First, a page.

UNION — Two women whose sons lost their lives serving their country and three men who served in the military and now help feed the needy of their community were among those honored during Monday’s Union County Veterans Day Service.
The service was preceded by the Union County Veterans Day Parade which featured two marching bands, military vehicles, the high school JROTC, school essay and poster winners, and local veterans. The parade began at 10:30 a.m. in front of the Union County Courthouse and ended at the War Memorial at the intersection of Main and Mountain streets where the service was held.
As the parade made its way down the street, children from several local schools waved flag and red, white and blue pom poms while others held posters thanking America’s veterans for their service. The children present also included elementary student who won essay contests at their schools and others who won poster contests. The essays and posters dealt with the theme of this year’s parade and service which honored the families of active duty personnel and the sacrifices they make to support their spouse or parent or child as they serve their country.
The sacrifices of two of those parents was honored during the service when Azalee Ashe and Betty Baxley were recognized as Gold Star Mothers. Gold Star Mothers are women who have had a child die in military service. Ashe and Baxley each lost a son in the Vietnam War.
Jantzen Childers, service emcee, said that Ashe had lost her son, PFC Frank L. Barbee, on Aug. 28, 1966, in Phouc Tuy Province in Vietnam. He said that Baxley had lost her son, Thomas Ratliff, on March 30, 1971, in a helicopter crash on the Cambodia River.
Monday’s service also recognized Blue Star Families, families who have or have had children serving in the military.
This year’s parade had three parade marshals — James Littlejohn, Bill Littlejohn and Bill Craig — who Childers said were being honored not only for their military service but for their service to the community since leaving the military.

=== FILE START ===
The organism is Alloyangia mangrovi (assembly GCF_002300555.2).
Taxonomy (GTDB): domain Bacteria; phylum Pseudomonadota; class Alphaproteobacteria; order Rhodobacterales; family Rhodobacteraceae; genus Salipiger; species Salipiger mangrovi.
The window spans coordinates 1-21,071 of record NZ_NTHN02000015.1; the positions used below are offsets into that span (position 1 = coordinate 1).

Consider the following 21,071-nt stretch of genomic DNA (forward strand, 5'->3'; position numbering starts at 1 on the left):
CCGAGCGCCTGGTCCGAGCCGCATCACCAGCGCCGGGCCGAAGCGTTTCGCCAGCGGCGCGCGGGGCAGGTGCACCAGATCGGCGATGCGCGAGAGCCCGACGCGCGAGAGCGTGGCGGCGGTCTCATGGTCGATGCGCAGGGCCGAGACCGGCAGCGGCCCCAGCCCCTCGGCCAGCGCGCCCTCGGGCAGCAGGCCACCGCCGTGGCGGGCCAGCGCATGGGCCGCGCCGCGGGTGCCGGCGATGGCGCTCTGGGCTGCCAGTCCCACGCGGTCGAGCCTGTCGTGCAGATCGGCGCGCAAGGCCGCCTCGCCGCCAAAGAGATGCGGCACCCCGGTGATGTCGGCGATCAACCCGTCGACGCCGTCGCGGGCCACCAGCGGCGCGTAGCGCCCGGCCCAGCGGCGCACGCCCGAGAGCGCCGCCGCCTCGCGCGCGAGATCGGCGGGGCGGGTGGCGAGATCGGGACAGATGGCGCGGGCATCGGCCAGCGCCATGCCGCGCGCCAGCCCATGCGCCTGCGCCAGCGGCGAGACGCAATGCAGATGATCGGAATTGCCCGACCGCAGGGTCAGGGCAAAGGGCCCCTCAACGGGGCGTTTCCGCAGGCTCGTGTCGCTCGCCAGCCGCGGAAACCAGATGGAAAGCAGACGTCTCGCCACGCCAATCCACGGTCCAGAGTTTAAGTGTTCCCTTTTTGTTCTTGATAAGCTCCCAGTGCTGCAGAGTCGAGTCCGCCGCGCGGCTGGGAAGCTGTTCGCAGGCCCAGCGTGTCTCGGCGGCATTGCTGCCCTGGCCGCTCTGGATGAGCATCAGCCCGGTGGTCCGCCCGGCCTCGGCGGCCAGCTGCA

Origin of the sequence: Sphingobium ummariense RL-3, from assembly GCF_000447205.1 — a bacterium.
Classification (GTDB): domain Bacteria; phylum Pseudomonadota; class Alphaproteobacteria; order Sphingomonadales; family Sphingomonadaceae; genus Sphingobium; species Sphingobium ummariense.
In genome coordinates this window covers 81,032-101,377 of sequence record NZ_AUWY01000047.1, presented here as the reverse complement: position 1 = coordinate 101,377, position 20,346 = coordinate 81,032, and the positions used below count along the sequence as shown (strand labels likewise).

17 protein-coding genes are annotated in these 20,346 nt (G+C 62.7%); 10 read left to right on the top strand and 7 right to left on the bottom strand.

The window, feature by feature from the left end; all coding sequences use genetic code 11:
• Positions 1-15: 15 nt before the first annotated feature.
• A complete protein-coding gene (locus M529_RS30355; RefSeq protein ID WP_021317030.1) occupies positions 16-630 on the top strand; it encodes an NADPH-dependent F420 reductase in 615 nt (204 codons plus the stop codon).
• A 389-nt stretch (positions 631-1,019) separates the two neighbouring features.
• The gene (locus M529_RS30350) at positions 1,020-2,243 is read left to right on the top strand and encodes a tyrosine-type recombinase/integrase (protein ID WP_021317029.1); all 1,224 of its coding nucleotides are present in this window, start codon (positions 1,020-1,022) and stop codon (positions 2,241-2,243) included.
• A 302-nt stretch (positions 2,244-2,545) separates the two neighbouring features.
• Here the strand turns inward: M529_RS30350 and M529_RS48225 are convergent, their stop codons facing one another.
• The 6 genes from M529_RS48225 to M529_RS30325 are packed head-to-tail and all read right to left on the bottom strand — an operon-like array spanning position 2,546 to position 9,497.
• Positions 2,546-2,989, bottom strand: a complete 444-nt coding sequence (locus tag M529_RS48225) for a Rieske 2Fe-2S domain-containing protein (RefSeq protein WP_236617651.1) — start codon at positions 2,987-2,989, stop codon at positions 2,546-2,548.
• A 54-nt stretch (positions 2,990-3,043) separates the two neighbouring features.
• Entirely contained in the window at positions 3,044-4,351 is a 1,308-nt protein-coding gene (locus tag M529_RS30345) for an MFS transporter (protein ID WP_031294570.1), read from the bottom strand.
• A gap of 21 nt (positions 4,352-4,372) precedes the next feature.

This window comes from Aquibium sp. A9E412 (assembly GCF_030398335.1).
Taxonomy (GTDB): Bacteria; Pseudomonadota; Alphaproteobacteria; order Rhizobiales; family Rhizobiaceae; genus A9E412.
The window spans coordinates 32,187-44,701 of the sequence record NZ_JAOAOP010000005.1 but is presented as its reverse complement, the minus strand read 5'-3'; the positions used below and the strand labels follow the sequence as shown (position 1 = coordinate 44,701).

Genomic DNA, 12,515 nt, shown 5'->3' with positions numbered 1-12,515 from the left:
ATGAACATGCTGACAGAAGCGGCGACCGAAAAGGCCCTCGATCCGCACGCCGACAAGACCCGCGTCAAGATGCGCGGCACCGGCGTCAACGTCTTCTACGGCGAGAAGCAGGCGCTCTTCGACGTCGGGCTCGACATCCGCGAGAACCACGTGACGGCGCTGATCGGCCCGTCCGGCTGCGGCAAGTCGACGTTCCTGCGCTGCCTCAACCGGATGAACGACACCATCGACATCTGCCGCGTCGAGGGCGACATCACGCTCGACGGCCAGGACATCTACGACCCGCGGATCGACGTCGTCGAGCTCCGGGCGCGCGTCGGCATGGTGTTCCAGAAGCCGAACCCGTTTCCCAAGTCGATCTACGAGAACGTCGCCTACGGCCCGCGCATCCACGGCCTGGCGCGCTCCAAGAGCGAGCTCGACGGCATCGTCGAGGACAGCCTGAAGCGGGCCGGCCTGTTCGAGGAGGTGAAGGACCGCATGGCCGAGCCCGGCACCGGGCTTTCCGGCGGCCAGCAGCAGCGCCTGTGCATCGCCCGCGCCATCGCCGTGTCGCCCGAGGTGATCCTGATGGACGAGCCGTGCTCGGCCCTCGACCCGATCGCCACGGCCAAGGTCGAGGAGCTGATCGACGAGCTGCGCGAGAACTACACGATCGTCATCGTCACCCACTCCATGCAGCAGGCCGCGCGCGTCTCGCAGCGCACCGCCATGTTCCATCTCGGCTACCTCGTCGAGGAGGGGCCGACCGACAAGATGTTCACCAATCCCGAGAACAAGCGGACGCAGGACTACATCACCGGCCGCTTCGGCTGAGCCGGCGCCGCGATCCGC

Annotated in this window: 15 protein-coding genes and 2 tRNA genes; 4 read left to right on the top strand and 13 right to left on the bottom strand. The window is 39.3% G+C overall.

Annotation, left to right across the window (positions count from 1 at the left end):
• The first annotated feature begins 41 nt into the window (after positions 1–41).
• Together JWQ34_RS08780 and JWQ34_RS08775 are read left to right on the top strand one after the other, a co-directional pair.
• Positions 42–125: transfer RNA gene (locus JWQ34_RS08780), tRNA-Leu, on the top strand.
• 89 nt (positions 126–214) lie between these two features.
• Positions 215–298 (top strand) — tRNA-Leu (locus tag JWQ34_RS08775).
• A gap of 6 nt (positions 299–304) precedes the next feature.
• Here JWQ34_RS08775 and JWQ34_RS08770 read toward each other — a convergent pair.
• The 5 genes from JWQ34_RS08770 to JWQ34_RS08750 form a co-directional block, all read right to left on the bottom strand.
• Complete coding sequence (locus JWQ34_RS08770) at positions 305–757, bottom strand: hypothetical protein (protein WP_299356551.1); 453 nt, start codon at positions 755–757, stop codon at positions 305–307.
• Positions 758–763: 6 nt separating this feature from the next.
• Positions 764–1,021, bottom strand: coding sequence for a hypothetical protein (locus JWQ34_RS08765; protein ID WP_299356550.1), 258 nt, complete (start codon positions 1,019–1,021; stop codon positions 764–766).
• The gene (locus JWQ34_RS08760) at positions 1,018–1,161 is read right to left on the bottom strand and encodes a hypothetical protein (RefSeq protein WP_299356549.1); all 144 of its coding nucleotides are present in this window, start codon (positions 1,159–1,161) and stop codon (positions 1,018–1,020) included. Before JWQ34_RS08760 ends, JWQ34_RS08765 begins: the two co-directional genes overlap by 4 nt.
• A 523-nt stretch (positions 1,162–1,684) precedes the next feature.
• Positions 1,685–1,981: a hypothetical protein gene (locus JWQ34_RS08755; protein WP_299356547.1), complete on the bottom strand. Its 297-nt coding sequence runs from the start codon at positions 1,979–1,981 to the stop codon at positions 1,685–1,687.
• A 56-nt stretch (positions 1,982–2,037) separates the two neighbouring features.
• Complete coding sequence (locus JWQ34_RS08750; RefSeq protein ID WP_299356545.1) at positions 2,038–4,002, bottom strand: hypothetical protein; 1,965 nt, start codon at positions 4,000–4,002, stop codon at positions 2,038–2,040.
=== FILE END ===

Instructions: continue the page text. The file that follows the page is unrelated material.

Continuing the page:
Childers said that James Littlejohn joined the U.S. Air Force in September 1942 and was trained as a flight engineer on a B-24 and a specialist on a B-17. He said Littlejohn served in England and during a flight over Belgium the nose on his plane was shot off.
Bill Littlejohn was drafted into the U.S. Army in 1943 and was sent to New Caledonia and Okinawa in the Pacific Theatre of the war.
Childers said Bill Craig was company commander of the Jonesville S.C. Army Reserve National Guard, spending nine years in the Guard and being promoted to major.
Since leaving military service, Childers said the three have cultivated a garden which they use to help feed the needy of Union County.
“Decades later, the three gentlemen stand together, not in the military, but on the red dirt of the large garden they grow,” Childers said. “They give away and deliver hundreds of pounds of vegetables each year to others who aren’t able to grow a garden themselves and to those who are in need.”
Veteran Of The Year
The Veteran of the Year for 2012 was Col. William J. Whitener who Childers said was hospitalized and could not attend Monday’s service. He asked those present to remember Whitener and his family in their prayers.
While Whitener could not be present, Childers presented his biography which included graduation from West Point and 30 years of service in the U.S. Army; his marriage to Union native Martha Pacolette “Packie” Whitener in 1952; his service in the field of education including the S.C. Commission on Higher Education, the Board of Trustees of the S.C. Research Authority, the S.C. General Assembly’s Select Committee for the Education Improvement Act, interim chancellor of USC-Spartanburg, the Educational Advisory Committee for USC-Upstate, and the Union/Laurens Commission for Higher Education.
Childers also cited Whitener’s being awarded the Order of the Palmetto by Gov. Carroll Campbell; his membership in the Union Rotary Club; service on the Unionn County Health Care Foundation; on the board of trustees of the Spartanburg Regional Medical Heart Center; and his involvement with the Union County Historical Society and the Union Community Foundation.
In addition to Whitener’s hospitalization, Childers said that the 2011 Veteran of the Year, I.G. Vanderford, had been hospitalized after suffering a heart attack. He asked for prayers for Vanderford and his family as well.
Editor Charles Warner can be reached at 864-427-1234, ext. 14, or by email at email@example.com.